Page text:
Posters depicting abortion receive complaints

Students running an abortion awareness table were asked to take down posters that showed babies aborted in the early stages of pregnancy.

Anna Frost, Writer

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Updated: May 8, 2013, 9:15 p.m.

Campus Safety asked a group of students affiliated with Advocates for Life to take down posters depicting babies aborted during the first trimester displayed at their informational table outside the Student Union Building this morning. Campus Safety told the students to remove the photos because the proper approval process to display posters on campus was not followed, said Justin Shelby, public information officer for Campus Safety. All posters must be cleared by Student Development.

While the students received approval for the table, they did not think that they needed approval for the posters since they were not attaching them to a university building, stated junior political science major Beatriz Delgadillo, who was helping manage the tables.

Campus Safety received complaints from Student Development and university communications and marketing shortly before 10 a.m. about the graphic nature of the photos, Shelby said.

Delgadillo and senior nursing major Diana Jimenez displayed six posters featuring enlarged photos of hands, feet, bodies and faces of babies aborted between 8 – 10 weeks. Three of the posters were 3 by 4 feet, while the other half were 4 by 8 feet, according to Delgadillo.

CENTER OF CAMPUS HISTORICALLY OFF LIMITS

Although they did not apply for permission for the photos, the center of campus would not have been a place that Student Development would approve for display, according to Matthew Hooper, associate dean of students.

"In the past we've had groups wanting to display those images. We've asked them not to do that in open public places. We would agree to them displaying them in areas that are more enclosed where students can choose to see them," Hooper explained.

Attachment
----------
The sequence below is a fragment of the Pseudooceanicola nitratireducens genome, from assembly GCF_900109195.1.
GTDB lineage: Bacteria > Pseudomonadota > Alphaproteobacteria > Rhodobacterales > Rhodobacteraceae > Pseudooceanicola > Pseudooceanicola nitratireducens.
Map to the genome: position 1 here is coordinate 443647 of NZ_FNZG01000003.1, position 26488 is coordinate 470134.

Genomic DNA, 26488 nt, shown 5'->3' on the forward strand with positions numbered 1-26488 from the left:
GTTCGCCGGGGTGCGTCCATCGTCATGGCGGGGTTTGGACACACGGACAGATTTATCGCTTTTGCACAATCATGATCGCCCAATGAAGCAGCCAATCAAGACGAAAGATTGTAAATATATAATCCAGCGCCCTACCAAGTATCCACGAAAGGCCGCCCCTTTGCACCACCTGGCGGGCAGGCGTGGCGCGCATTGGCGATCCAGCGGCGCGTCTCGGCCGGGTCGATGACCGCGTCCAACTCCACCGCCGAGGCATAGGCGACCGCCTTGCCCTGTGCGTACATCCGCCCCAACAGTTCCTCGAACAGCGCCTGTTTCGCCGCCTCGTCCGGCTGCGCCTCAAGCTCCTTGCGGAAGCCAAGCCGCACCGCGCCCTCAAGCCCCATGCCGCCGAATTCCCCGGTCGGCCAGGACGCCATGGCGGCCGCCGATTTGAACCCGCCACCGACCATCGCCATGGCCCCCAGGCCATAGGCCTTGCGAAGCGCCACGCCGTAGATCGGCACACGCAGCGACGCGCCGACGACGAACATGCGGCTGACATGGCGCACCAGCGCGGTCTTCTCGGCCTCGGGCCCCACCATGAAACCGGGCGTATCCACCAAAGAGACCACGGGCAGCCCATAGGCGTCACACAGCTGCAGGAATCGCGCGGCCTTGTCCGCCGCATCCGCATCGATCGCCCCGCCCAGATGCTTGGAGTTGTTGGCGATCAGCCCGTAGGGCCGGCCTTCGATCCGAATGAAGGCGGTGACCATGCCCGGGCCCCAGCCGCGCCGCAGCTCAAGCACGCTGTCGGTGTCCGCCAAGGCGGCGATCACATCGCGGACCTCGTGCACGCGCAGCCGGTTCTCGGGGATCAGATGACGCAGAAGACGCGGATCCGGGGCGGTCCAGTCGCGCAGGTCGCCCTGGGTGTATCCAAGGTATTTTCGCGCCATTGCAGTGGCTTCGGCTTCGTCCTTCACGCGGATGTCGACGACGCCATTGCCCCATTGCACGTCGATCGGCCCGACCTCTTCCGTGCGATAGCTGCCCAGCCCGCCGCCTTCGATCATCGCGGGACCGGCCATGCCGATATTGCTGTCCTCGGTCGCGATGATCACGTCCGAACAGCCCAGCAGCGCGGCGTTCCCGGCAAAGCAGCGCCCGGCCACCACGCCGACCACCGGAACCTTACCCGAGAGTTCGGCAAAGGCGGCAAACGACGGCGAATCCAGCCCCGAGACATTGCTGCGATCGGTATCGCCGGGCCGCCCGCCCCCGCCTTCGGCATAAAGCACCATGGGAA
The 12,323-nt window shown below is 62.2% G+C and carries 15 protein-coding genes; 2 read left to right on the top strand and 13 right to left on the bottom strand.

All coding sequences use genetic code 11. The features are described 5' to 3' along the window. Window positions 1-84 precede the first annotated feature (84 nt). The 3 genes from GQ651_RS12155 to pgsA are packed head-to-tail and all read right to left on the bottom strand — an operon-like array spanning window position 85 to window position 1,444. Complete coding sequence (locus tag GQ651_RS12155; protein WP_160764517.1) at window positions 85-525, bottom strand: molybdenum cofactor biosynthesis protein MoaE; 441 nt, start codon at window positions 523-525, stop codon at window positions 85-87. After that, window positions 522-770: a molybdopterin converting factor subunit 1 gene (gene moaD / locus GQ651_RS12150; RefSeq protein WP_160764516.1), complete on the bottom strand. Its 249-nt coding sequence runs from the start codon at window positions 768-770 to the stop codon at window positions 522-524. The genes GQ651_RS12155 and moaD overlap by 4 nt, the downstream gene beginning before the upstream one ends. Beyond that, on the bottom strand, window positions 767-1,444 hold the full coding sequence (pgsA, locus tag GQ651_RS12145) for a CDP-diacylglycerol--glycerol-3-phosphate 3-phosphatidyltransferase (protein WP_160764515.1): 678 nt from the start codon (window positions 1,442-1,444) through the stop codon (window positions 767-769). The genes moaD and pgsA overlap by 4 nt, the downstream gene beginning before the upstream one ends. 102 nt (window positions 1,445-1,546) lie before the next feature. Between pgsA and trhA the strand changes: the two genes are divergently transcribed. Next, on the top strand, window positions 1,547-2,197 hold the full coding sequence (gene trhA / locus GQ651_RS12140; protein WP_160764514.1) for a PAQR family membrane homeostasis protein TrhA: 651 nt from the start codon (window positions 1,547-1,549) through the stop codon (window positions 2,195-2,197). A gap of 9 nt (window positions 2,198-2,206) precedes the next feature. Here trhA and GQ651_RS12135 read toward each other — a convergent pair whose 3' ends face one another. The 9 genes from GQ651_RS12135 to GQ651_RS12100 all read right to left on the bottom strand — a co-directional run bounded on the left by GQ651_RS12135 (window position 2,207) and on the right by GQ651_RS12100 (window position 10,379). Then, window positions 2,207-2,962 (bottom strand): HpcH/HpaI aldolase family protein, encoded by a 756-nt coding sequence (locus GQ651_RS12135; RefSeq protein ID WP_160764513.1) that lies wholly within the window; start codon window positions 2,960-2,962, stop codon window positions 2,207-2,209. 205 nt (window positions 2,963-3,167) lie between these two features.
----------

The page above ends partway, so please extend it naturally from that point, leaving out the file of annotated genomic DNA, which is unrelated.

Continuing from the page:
Posters containiing graphic images, even if it is for an important cause, are treated differently than other promotional material, Hooper stated. He gave an example of a young woman healing from a past abortion who might experience emotional distress when encountering the images. The center of campus is meant to be a safe place in which students can feel at home, Hooper said.

Some students who came to study at the Fireplace Pavilion did not think that the posters were appropriate to display on campus.

DISPLAY MEETS NEGATIVE STUDENT REACTION

Showing those photos seems to be just a type of cheap shock value, said Caleb Parker, a senior music and worship major. He compared the photos to Internet dating site advertisements using scantily clad women to attract attention.

“I think using shock kind of cheapens the value of your argument against anything … If people are going to be changed, it is going to be on a different level than shock. While it may draw interest, I'm not really sure that it's super beneficial to us," Parker said.

Several people approached the table and yelled at the students running the table before Campus Safety addressed the situation, said freshman political science major Megan Bredenberg. 

Bredenberg expressed concern for the younger prospective students visiting this morning.

"I think that abortion is an issue that we have to talk about but there are a lot of middle schoolers, there are a lot of you get kids around and the signs were really kind of disgusting. It was kind of horrifying," she said.

The photos were meant to bring attention to an issue that is not talked about among Christians and that many people do not know the facts about, Jimenez said.

POSTERS MEANT TO SPARK RESPONSE

“Our pictures are really graphic and they’re really hard to look at, but that’s the whole point. If its hard to look at, then we should not be allowing [abortion],” Jimenez said.

Everyone has different views on strategies to approach these subjects, but the history of social reform has proven pictures to be an effective method to battle complacency about important issues, she said.

“People knew slavery was wrong long before it was ended but no one cared. Everybody was just like, ‘That’s not something that affects me directly, it’s not really a huge issue, slaves are fine.’ And then they saw a picture of a slave being beaten to death, and that’s when they finally cared,” Jimenez explained.